The first 750 pages of this book are by Jekyll Johnson, the graceful, fair historian. I particularly enjoyed his neat biographical sketches, of Alexander Hamilton, for example, or of Thomas Jefferson ("a fastidious devotee of all life's luxuries, from claret to concubinage"). Johnson is just as good on Henry Clay, who is portrayed unforgettably in Kentucky giving "a grand Terpsichorean performance ... executing a pas seul on the table, smashing $120 worth of china and glass"; while in Washington "he adopted a different accent, watched his grammar (not always successfully) ... and generally did his gentleman act".
Only occasionally does Hyde Johnson grab the pencil and manage to scribble in some ponderous neo-conservative anachronism, such as calling plans for repatriating slaves to Africa "a liberal solution" or comparing the Salem witch trials to Watergate. From first to last, Johnson promotes the idea of American exceptionalism. "The creation of the United States," says his first sentence, "is the greatest of all human adventures." "Looking back on its past and forward to its future," says his last, "the auguries are that it will not disappoint an expectant humanity."
That is the book's strength. For 750 pages it is written with a wonder and affectionate curiosity that sweep the reader along. Johnson has mastered a huge amount of material, yet made his narrative immensely readable. Professional historians will no doubt find fault with his interpretations. There is some force, too, in the criticism that this is not, as modern historians would see it, a history of the American people, so much as an old-fashioned general history of the kind that has been out of fashion for two generations. So much the worse for them. This is the kind of book that brings new readers to its subject by its freshness, its enthusiasm and the quality of its writing.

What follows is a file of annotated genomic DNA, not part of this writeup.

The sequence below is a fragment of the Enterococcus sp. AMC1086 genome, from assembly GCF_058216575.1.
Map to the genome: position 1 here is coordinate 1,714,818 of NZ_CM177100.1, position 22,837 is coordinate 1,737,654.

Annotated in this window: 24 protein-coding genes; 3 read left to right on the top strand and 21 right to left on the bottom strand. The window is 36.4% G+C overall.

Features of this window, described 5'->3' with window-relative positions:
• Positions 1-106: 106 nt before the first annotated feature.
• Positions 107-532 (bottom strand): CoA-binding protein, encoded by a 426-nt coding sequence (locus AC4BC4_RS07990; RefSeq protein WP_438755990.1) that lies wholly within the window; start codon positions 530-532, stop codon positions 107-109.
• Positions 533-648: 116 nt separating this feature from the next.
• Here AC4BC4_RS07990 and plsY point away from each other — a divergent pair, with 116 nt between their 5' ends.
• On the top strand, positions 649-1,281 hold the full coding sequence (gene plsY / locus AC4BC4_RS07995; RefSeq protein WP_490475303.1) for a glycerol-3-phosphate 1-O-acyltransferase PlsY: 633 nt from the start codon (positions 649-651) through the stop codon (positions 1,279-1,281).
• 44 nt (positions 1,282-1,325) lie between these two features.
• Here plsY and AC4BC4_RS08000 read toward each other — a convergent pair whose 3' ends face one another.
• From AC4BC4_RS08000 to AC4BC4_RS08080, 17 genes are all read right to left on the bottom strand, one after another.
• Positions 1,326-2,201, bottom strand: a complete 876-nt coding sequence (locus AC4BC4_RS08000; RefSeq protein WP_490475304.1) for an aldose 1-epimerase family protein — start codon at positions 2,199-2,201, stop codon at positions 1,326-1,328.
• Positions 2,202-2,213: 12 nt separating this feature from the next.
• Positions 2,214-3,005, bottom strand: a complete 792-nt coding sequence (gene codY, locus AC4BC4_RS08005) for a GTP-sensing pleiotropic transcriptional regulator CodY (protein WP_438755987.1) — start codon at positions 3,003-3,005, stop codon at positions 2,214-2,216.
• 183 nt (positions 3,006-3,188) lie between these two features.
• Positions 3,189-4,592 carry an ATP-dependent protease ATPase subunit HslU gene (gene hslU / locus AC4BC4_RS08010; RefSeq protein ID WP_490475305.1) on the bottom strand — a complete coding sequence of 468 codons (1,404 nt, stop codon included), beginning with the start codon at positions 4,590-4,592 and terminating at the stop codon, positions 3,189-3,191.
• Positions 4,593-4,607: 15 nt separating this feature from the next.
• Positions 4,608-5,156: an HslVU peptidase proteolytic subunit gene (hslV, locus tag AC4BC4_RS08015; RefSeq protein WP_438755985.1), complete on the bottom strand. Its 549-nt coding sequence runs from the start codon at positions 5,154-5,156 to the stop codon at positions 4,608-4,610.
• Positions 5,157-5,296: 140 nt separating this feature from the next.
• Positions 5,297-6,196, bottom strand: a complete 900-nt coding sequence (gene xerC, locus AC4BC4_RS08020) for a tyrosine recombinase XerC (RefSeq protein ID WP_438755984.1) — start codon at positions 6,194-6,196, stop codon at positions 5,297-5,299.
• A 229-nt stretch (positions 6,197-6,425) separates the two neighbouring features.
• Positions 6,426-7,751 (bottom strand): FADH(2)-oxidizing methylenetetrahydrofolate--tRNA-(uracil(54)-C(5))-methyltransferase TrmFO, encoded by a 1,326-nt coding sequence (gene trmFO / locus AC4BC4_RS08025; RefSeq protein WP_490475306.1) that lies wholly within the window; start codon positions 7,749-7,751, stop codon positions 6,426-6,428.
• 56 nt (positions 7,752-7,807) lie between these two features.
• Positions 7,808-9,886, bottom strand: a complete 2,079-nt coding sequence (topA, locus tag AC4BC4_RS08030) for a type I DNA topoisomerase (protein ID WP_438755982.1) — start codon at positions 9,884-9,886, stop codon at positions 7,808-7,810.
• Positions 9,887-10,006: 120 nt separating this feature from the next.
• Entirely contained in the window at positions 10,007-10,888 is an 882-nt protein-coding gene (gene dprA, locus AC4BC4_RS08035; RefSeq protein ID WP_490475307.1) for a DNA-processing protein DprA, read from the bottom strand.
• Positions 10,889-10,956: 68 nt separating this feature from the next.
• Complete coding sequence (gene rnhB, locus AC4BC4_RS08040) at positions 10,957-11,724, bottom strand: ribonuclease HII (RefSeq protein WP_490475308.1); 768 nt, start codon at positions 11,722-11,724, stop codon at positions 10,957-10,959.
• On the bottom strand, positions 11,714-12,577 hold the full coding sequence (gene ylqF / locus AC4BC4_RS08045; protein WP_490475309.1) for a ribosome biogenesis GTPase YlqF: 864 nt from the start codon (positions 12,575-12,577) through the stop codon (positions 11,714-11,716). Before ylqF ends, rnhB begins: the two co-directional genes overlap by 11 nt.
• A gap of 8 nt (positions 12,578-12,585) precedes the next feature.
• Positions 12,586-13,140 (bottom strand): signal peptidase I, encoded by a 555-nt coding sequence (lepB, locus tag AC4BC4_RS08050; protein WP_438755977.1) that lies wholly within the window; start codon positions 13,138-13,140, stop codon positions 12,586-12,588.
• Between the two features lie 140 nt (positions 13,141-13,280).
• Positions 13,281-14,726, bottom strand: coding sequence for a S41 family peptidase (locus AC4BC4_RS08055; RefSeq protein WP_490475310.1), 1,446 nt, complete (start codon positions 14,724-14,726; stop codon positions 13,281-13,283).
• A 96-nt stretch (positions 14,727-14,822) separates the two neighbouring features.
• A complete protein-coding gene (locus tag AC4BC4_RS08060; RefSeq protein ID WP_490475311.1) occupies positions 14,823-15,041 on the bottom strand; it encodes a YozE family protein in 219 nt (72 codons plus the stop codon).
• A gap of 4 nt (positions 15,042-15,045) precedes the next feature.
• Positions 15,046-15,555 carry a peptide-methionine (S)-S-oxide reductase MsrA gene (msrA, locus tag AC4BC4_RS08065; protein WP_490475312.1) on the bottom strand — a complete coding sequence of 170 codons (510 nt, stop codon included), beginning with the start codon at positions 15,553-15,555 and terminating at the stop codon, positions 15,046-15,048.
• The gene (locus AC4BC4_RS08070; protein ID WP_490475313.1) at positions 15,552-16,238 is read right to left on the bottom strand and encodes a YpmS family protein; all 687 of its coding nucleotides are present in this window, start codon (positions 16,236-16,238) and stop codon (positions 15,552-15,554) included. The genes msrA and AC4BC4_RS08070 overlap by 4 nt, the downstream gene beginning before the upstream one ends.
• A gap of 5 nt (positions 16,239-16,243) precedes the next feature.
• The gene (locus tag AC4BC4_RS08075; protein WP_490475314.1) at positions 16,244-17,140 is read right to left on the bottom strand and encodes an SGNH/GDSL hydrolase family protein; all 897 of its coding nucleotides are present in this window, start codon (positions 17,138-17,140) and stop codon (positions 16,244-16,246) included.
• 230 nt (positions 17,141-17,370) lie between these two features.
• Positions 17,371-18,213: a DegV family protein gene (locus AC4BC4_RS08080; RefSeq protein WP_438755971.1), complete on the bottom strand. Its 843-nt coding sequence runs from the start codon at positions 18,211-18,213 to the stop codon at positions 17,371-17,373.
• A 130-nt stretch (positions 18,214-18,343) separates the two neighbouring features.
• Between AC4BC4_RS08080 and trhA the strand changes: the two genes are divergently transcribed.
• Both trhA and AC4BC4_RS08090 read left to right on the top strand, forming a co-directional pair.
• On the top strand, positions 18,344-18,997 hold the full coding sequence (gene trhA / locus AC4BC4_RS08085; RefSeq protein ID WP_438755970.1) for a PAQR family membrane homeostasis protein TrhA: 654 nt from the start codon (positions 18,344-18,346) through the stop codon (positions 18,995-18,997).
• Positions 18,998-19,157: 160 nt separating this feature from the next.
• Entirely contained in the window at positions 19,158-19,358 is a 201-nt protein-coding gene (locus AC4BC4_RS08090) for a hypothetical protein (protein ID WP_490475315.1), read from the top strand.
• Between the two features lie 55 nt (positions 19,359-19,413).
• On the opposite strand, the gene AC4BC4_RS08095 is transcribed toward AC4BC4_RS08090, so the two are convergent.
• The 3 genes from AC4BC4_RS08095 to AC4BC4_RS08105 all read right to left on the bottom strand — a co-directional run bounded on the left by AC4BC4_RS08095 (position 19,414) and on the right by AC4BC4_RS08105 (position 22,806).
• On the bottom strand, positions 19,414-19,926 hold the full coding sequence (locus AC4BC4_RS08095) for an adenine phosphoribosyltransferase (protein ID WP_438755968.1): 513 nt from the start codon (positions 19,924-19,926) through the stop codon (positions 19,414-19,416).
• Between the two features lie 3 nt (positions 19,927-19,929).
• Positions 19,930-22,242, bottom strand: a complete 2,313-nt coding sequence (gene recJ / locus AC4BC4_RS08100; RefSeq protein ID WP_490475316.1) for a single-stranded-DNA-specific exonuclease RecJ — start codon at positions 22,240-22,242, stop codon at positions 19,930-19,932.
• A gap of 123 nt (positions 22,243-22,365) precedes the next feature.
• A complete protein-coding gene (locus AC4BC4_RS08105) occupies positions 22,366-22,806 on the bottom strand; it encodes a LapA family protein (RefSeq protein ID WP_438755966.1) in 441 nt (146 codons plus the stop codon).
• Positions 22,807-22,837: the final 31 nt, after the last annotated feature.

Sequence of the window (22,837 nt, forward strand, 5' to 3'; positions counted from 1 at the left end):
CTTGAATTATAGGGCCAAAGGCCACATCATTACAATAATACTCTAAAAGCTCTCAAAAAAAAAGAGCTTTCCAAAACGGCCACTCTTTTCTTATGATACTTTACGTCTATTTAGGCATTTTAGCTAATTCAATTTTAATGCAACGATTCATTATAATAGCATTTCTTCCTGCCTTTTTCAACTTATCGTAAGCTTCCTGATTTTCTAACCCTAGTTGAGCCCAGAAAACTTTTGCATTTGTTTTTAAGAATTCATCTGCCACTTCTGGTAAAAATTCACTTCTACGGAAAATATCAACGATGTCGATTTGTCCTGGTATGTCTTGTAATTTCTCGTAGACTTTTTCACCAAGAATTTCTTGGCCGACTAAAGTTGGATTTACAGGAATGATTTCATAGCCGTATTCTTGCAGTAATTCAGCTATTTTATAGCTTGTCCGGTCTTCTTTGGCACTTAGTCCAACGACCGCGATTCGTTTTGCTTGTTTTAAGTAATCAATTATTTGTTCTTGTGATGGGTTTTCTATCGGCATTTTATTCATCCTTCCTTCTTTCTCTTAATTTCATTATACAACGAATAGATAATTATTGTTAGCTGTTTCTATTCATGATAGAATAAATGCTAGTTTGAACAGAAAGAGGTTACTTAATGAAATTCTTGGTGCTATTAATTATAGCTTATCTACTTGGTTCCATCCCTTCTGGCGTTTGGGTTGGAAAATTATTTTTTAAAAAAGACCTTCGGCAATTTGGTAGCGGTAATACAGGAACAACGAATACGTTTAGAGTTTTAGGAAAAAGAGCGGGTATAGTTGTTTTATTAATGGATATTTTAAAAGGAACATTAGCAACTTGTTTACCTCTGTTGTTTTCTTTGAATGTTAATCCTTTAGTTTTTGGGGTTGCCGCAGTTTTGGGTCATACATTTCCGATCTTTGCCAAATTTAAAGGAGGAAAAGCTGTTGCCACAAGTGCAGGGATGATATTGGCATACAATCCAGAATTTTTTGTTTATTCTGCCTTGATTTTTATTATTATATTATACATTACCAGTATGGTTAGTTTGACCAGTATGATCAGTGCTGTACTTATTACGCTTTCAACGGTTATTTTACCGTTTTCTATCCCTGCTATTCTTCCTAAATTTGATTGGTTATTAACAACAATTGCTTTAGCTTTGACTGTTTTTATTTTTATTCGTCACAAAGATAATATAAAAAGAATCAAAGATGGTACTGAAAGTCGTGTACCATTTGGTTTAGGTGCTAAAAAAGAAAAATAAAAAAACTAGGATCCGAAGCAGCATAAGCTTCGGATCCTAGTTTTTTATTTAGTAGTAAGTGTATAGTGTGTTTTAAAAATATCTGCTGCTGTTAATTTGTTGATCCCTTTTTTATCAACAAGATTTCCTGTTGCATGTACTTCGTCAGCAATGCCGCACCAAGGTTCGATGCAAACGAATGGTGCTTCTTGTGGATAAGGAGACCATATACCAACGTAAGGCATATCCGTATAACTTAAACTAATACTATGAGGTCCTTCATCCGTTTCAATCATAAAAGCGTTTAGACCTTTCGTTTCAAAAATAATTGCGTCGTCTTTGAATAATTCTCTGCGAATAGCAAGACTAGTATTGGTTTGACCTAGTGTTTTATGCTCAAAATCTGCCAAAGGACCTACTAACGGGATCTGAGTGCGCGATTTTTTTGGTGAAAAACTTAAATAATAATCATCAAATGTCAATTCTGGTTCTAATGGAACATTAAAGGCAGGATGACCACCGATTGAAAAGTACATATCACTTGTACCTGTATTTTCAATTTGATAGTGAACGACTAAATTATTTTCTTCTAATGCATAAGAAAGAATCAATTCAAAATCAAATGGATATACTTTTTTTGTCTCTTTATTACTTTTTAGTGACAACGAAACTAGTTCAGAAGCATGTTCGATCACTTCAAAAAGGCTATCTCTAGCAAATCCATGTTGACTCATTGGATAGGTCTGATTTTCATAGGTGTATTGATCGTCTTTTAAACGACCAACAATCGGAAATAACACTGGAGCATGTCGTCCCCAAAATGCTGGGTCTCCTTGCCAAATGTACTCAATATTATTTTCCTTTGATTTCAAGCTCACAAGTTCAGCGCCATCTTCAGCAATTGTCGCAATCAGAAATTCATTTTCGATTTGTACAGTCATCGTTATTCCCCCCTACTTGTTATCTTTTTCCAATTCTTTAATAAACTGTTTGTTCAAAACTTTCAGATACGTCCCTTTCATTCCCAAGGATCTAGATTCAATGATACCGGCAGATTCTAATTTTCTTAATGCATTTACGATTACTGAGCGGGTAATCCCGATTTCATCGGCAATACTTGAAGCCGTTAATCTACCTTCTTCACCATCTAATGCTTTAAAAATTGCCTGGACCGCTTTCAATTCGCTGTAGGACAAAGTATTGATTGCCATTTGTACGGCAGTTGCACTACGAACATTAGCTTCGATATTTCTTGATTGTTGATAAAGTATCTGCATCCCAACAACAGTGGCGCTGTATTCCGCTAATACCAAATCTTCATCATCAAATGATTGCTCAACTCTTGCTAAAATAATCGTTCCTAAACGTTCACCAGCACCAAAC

Almost to the end, Johnson maintains his detachment. His portraits of Woodrow Wilson and Harry Truman are as lively as his Andrew Jackson or his Abraham Lincoln. His set-pieces on the jazz age and on McCarthyism are as fresh as his account of slavery or the Great Awakening of American Protestantism. Even his portraits of Kennedy and Johnson, though sharp, are judicious. And then we come to Nixon, and Watergate.
At this point, Johnson leaves the rails. Or rather his locomotive jumps the points and careers off on new rails, leading straight for a gaping mineshaft of ideology and prejudice. He speaks of "hysteria", of "juvenilia". He says that the Plumbers were "engaged in a variety of activities of an entirely justifiable nature". That is not what the courts found.
He describes Watergate as a "media putsch". That is exactly what it was not. The President of the United States resigned to avoid virtually certain conviction on articles of impeachment. He was not brought low by the media, but because the whole system, from the police court to the Supreme Court, worked as it was supposed to do.
After Nixon, Johnson spirals out of control. He rages incoherently about "political correctness", not understanding that it was never anything but a slogan used by conservatives to dish the liberals. His account of the Iran Contra affair is a travesty. His account of the civil rights movement is trivial and inaccurate. He recites right-wing tittle-tattle about Clinton.
At one point, he actually leaves terra firma. After the new immigration began in the late 1960s, Johnson says, "America became in danger of embracing a caste system" or of setting up "the juridical infrastructure of a racist state, like Hitler's Germany".
Nothing like that happened. Nothing like that could happen in America. To use such wild language would be inappropriate in a tabloid newspaper. To use it in a history book, like the 13th stroke of a clock, casts doubt on all that preceded it. And it raises the question whether the United States Johnson knows, and claims to love, bears any relation to the real country beyond the walls of neo-conservative think tanks.Reuse content